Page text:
Tag Archives: VHF/UHF

HAB-2 Sets Altitude Record!

We flew our High-Altitude Balloon for the second time this past weekend. Our second High-Altitude Balloon Flight (HAB-2) was part of a STEM learning project that we did with STEM club students at Bishop-Guertin High School in Nashua, NH. The students did all of the flight prep and launched HAB-2 at approximately 11 am ET from a school in Winchester, NH. Parents, teachers and local students joined us for the launch as did several members of our HAB team.

High-Altitude Balloon 2 Actual Flight Path
High-Altitude Balloon 2 Actual Flight Path

Our students and many Hams were able to track HAB-2 during its flight via APRS. HAB-2’s actual flight path prediction matched our modeling quite well.

High-Altitude Balloon 2 Predicted Flight Path
High-Altitude Balloon 2 Predicted Flight Path

The direction and shape of the path were almost the same as what our model predicted but the flight took longer and went higher than we expected.

High-Altitude Balloon Altitude Record
High-Altitude Balloon 2’s Balloon Burst Altitude

We broke our previous altitude record by A LOT! The balloon burst west of Rochester, NH at just short of 118,000 ft! HAB-2’s final altitude was about 400 ft higher than the last APRS burst shown above. This is more the 25,000 ft higher than our last flight!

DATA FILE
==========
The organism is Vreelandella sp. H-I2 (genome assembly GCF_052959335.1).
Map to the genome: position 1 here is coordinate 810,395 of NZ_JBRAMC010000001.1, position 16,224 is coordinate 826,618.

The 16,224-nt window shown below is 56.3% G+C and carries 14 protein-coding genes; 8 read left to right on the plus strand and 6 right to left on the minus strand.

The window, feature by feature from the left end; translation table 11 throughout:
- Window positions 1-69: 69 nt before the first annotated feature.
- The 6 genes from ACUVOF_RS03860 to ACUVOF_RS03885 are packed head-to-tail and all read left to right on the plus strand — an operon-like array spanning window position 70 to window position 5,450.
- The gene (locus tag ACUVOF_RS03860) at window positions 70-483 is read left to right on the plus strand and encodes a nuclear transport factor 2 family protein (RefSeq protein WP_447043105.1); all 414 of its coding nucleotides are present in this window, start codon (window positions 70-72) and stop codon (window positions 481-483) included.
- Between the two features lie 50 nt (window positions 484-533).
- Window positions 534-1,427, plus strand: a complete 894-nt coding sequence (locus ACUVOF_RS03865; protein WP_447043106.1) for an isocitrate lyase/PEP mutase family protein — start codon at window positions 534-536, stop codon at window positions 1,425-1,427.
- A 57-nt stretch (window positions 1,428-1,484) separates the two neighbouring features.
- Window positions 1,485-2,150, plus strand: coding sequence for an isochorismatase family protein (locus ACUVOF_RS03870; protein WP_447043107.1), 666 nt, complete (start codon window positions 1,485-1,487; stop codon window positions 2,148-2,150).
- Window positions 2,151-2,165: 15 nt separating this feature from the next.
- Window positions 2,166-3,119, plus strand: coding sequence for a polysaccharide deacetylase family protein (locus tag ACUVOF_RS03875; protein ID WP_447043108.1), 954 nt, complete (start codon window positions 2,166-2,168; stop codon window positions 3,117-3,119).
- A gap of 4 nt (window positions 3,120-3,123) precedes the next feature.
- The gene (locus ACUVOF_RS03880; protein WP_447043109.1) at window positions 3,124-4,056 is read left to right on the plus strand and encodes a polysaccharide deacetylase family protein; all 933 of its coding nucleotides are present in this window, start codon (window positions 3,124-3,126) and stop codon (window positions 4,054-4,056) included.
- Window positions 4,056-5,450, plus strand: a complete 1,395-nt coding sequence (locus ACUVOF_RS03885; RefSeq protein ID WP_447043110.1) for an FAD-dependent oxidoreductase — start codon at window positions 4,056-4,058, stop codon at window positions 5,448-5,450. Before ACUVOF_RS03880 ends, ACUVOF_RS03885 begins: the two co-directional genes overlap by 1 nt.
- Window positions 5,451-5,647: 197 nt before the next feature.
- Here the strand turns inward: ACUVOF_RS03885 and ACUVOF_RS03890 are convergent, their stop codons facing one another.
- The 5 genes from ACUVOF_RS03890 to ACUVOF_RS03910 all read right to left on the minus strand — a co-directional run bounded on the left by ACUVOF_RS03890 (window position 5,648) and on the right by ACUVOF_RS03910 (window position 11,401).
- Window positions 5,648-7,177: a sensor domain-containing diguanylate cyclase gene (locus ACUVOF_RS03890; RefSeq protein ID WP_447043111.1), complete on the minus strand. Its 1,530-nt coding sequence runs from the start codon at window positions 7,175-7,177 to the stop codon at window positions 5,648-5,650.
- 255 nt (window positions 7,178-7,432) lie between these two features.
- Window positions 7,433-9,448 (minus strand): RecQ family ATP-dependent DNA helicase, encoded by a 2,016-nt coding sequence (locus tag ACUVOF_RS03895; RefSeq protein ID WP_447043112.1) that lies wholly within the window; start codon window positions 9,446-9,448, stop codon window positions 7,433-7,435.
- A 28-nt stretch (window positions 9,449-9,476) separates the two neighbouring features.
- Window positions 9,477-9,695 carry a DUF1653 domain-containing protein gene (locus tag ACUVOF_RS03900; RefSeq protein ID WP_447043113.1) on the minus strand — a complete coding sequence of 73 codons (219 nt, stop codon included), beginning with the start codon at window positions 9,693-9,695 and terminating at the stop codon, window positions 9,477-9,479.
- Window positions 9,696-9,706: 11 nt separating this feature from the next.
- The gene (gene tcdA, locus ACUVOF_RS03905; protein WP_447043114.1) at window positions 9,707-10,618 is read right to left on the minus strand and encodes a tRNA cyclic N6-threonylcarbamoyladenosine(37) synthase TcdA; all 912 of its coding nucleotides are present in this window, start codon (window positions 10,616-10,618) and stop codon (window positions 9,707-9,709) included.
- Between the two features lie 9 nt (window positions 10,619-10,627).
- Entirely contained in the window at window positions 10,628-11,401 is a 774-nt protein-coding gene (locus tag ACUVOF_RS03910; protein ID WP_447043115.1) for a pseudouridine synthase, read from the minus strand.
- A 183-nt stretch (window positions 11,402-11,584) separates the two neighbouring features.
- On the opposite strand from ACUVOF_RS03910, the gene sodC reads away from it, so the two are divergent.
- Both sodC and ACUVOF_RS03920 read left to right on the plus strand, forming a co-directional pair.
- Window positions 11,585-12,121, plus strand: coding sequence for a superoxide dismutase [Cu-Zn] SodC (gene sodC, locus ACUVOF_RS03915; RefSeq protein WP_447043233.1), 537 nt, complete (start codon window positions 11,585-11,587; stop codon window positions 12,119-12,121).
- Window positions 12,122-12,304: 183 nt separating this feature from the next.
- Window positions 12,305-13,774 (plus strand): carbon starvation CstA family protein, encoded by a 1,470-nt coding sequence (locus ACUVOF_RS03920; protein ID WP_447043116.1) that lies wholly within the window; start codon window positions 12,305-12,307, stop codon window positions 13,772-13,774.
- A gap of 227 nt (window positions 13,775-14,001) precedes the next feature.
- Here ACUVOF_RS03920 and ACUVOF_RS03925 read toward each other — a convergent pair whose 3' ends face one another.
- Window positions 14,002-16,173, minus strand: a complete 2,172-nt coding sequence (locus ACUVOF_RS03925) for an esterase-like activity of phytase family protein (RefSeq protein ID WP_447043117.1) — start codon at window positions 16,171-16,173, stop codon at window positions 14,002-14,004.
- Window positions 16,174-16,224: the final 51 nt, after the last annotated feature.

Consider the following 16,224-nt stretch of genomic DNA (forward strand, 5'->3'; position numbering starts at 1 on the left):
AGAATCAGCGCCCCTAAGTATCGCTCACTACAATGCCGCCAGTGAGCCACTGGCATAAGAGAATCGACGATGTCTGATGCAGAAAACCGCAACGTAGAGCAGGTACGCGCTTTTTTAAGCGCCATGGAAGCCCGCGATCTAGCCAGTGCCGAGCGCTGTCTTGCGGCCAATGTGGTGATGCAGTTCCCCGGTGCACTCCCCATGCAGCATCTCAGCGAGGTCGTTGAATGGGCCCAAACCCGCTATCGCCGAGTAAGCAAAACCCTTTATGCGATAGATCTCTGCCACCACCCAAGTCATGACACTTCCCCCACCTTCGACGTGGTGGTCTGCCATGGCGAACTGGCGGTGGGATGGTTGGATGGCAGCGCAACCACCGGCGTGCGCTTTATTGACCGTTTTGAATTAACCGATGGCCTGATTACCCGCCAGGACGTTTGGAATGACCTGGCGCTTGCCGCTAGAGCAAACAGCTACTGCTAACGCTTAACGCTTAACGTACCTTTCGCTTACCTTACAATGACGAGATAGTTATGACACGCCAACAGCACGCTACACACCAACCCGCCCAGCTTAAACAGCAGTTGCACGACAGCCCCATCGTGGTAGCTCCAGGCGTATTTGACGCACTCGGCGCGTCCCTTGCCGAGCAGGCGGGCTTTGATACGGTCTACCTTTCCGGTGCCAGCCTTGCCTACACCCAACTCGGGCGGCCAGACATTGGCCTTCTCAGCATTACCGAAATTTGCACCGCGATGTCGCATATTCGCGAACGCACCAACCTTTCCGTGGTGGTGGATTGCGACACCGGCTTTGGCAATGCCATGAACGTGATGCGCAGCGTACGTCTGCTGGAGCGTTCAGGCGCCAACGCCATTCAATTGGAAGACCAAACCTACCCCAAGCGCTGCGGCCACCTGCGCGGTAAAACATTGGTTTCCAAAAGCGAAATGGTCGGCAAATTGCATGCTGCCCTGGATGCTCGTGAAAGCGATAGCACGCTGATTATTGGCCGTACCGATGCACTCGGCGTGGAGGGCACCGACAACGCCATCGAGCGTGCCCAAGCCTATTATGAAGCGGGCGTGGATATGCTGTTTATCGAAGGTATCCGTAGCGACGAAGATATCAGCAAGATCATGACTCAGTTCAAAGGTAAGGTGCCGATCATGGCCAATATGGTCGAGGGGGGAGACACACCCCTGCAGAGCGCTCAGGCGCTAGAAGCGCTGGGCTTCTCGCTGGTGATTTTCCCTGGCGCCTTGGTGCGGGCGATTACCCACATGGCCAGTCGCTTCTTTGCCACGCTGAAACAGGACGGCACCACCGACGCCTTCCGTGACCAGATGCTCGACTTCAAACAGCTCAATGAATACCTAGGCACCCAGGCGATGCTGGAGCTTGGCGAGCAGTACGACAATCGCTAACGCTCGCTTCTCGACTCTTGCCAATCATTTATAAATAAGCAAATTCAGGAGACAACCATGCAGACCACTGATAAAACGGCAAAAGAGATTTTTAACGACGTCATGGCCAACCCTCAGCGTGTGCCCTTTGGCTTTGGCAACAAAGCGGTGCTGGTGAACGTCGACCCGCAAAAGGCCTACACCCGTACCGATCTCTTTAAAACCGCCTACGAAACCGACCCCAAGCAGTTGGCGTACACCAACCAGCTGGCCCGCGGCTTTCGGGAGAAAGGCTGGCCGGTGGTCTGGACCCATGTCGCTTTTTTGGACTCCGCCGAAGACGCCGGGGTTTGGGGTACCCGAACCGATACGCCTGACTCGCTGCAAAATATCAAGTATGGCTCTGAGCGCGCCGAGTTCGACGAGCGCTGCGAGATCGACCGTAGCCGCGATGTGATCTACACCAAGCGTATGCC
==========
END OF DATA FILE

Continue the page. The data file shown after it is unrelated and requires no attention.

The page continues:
HAB-2 Water Landing in Maine
HAB-2 Water Landing in Maine

HAB-2 landed in a pond in Maine. Our floatation system worked well – it kept most of the electronics dry and prevented HAB-2 from sinking.

HAB-2's Water Recovery in Maine
HAB-2’s Water Recovery in Maine

Fortunately, Jamey, KC1ENX and Curtis, N1CMD had Jamey’s kayak and were able to retrieve HAB-2. The equipment was wet but appears to be in good working condition. We have all of the telemetry data from HAB-2’s flight.

Due to a glitch at launch, the platform flew on its side for the entire flight and the cameras shut off early due to some unusually cold conditions (-70° F) that HAB-2 encountered during its flight. We did get some video from the first 50 minutes of the flight. More pictures and video to come later.

Our students will be getting together later this week to analyze the data from HAB-2’s flight. We are also planning an Amateur Radio open house for them on Sunday, Nov. 12th at our QTH.

Congratulations to our students and to our HAB Team for another successful flight!

 Fred, AB1OC

HAB-2 Launch This Saturday – How To Track Our High-Altitude Balloon

We are planning the second launch of our High-Altitude Balloon (HAB-2) this Saturday, October 28th at approximately 11 am ET.